John Owen.

An exposition of the Epistle to the Hebrews; with the preliminary exercitations (Volume 2) online

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fe£llv, and excluiively kjiows what fin defervcs, and there-
fore the feveral degrees of punilhment that ought to be,
and that fliall be inflicted.

§ 13. In the final punilhment of fin, there Is no rnix^

ture of mercy ; nothing to alleviate, or take off from the

uttermoft of its defcrt. This world is the time and place

for mercy. While here God caufeth his fun to lliine, and

his rain to fall on the worft of men, filling their hearts

with food and gladnefs. Here he endures them with

much patience and forbearance, doing them good in a

Avay unfpeakably various, and to many of them making a

daily tender of mercy, which might make them blefl for

€ver. But the feafon for thefe things is paft in the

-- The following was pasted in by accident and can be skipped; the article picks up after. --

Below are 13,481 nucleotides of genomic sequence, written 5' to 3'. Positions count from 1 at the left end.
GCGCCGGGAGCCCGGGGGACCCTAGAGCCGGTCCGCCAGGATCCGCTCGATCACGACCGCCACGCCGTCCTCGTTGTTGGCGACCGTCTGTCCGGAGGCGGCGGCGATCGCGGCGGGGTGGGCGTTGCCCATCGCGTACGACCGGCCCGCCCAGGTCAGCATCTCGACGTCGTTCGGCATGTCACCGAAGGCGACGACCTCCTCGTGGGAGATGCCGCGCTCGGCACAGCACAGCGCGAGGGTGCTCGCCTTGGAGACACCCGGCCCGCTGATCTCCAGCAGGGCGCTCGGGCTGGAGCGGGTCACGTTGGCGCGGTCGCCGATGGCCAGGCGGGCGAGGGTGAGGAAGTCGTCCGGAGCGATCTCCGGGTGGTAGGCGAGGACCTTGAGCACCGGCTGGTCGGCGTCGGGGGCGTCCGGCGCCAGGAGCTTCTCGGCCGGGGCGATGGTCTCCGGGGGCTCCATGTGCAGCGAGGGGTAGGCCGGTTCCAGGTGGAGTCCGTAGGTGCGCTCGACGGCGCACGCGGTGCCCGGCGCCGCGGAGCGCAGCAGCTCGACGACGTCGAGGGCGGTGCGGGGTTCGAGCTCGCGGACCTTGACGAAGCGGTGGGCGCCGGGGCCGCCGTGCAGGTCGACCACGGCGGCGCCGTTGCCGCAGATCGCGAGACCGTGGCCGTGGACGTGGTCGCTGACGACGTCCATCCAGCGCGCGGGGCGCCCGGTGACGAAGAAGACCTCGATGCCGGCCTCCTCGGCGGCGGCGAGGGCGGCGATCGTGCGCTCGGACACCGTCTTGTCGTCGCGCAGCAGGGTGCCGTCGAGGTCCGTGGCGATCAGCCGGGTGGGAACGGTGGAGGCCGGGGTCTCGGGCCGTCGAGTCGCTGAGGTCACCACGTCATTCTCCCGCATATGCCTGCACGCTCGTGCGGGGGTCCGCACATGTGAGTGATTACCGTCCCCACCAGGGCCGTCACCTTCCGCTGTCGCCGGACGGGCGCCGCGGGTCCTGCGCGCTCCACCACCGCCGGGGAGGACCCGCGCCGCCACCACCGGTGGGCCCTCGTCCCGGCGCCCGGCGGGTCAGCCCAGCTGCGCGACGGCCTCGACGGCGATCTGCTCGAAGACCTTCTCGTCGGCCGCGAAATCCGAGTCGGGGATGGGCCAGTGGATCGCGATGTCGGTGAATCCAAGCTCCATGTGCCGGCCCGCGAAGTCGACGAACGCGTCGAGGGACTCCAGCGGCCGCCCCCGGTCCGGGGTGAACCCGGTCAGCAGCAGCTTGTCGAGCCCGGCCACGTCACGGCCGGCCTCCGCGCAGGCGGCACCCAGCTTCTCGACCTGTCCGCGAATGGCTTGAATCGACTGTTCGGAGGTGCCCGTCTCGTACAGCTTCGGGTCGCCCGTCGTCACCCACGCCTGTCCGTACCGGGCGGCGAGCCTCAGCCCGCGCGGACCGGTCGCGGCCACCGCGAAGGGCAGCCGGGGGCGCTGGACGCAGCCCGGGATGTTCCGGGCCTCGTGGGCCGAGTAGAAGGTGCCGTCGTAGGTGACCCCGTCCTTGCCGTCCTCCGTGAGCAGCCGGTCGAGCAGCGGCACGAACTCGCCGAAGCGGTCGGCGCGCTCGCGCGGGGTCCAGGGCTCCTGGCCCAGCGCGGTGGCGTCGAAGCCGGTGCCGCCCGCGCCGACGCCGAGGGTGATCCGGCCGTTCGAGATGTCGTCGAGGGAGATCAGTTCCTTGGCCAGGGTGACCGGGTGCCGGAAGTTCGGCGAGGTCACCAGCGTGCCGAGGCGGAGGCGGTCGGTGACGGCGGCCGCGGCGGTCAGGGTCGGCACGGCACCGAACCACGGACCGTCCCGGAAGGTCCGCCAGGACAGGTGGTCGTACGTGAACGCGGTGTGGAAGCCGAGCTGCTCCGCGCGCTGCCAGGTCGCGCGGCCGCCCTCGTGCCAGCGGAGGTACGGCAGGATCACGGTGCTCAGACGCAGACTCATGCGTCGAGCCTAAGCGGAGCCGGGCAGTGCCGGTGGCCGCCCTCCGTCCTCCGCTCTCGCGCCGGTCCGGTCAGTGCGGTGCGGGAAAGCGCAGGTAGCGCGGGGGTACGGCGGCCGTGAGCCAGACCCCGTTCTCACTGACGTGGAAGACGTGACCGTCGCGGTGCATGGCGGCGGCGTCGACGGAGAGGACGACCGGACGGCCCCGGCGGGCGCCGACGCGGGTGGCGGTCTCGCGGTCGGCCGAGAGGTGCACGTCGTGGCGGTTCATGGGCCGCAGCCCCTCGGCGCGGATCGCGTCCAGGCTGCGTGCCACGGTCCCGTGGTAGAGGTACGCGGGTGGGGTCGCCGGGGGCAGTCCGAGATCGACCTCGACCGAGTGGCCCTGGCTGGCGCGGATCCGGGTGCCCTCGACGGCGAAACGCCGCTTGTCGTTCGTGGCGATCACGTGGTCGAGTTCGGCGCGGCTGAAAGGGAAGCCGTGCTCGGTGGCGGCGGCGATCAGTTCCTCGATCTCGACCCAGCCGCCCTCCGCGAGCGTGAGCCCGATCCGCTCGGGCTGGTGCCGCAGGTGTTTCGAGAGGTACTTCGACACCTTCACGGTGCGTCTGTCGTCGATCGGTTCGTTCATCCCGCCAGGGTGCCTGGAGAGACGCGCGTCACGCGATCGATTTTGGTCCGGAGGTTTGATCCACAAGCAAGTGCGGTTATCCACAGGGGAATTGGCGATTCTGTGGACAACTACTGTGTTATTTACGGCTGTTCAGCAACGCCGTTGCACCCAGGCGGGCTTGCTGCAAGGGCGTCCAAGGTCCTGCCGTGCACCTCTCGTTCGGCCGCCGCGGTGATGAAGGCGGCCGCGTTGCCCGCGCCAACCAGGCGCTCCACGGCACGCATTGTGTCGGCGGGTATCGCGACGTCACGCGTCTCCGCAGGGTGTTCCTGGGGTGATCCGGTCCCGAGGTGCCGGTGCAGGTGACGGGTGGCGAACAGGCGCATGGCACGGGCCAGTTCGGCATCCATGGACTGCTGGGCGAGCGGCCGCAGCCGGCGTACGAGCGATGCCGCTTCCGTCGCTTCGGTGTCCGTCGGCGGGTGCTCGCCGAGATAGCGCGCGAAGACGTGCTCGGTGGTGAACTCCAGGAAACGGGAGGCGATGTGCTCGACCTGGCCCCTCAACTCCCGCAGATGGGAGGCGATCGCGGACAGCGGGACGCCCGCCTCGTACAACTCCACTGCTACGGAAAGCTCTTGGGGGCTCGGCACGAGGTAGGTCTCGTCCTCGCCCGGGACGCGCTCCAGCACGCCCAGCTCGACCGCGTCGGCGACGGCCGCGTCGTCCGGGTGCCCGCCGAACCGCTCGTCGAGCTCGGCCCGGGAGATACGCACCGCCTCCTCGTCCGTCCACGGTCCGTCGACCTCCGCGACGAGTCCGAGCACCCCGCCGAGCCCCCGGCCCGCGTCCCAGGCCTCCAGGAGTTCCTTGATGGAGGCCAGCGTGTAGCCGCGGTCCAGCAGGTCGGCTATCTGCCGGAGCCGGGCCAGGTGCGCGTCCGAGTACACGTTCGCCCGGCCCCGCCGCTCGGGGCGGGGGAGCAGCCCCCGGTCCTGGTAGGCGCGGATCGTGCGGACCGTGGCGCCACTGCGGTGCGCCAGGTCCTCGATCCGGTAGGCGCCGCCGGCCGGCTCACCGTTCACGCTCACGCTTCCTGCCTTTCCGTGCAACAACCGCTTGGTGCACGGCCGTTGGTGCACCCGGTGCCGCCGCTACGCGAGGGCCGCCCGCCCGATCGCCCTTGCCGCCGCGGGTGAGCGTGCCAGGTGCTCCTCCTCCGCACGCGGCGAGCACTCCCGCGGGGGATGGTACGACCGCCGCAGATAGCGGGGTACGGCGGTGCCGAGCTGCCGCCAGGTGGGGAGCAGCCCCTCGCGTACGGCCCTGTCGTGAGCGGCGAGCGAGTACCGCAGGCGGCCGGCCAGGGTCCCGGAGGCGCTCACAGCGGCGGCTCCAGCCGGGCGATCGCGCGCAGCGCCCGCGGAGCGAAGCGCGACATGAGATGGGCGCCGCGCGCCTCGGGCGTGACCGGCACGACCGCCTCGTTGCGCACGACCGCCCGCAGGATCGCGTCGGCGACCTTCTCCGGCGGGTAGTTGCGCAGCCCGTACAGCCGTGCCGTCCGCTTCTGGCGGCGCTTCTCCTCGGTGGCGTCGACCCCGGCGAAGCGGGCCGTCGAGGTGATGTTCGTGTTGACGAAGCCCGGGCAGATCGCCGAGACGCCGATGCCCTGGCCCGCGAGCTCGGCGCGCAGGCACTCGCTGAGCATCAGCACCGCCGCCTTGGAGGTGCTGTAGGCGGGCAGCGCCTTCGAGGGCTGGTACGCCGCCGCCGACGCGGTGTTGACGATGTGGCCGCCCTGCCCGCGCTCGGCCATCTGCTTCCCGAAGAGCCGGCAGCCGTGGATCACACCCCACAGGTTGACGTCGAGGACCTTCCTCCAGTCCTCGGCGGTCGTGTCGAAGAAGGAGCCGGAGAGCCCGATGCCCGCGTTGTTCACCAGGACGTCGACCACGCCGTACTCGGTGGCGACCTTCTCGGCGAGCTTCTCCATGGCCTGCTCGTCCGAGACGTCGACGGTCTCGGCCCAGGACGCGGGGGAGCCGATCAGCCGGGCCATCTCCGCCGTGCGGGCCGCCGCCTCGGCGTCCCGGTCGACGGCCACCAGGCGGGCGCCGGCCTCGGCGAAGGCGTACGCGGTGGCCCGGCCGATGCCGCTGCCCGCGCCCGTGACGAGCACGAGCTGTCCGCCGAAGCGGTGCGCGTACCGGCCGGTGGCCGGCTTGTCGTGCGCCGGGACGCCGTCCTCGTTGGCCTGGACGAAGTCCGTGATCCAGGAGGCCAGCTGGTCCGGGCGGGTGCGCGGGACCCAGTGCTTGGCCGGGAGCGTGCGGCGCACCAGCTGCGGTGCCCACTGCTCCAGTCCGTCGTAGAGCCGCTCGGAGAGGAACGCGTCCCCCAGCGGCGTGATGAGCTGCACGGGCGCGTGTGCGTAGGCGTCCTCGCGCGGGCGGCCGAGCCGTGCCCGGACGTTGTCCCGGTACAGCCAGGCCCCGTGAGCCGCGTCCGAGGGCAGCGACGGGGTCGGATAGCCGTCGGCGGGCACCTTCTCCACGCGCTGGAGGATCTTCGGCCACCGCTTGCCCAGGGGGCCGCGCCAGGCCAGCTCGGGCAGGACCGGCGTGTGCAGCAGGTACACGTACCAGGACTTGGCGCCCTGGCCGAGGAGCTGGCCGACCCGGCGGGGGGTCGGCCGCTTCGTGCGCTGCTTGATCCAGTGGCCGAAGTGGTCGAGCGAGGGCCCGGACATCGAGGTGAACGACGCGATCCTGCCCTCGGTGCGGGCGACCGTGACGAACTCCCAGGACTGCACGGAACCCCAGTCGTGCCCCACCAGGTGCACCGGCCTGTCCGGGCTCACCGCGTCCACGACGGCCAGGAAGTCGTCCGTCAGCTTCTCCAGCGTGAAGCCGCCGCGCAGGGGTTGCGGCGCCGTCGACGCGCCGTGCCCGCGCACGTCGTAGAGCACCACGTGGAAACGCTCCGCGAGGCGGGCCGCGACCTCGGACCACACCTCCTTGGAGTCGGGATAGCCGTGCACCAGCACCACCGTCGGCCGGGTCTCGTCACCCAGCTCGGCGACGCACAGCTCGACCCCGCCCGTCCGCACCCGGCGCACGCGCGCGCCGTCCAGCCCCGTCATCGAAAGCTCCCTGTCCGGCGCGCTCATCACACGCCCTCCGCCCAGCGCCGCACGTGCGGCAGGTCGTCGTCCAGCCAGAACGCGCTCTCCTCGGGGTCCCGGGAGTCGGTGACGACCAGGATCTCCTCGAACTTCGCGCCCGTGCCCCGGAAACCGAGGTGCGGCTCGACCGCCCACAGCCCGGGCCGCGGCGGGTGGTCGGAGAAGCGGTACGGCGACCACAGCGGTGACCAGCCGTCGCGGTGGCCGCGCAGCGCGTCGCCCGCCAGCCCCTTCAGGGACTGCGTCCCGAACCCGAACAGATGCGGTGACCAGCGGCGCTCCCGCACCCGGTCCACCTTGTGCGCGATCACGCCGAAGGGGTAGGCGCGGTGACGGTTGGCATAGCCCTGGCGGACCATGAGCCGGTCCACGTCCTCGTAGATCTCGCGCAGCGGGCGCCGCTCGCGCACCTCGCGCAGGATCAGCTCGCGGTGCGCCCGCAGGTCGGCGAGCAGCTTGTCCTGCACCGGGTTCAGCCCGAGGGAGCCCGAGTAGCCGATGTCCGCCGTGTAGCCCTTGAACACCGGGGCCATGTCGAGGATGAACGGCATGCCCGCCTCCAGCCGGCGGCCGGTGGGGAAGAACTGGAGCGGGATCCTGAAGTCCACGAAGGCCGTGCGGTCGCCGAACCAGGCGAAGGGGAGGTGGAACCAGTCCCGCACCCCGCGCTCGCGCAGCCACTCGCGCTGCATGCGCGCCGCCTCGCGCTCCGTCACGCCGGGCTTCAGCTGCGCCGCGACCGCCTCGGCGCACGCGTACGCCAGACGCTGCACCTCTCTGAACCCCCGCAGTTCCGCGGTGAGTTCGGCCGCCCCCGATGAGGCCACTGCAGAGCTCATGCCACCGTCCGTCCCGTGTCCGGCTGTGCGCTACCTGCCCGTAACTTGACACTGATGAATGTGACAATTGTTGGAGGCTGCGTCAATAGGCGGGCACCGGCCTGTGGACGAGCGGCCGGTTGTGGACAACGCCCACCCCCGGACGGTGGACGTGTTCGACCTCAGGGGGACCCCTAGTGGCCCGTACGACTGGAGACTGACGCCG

day of recompence. Sinners fliall then hear nothing but,

* go ye curfed.* They fliall not have the leafl: effect of

mercy. ihewed them to all eternity. They fhali then have

judgement without mercy who fliewed no mercy. Cries

will do nothing at the lafl day ; not obtain the leafl drop

of water to cool the tongue in its torment. Some men

doubtlefs have fecret referves, that things will not proceed

at the laft day, as they are now urged to believe they will.

They hope to meet with better quarter than what is talked

of; that God will not be inexorable, as is pretended.

Were not thefe their inward thoughts, it were not pofTible

they fhould fo neglcd the feafon of grace as they do.

But alas ! how will they be deceived ? God indeed is

gracious, merciful, and full of compalTion ; but this world

is the place, and now the time wherein he will eicercifc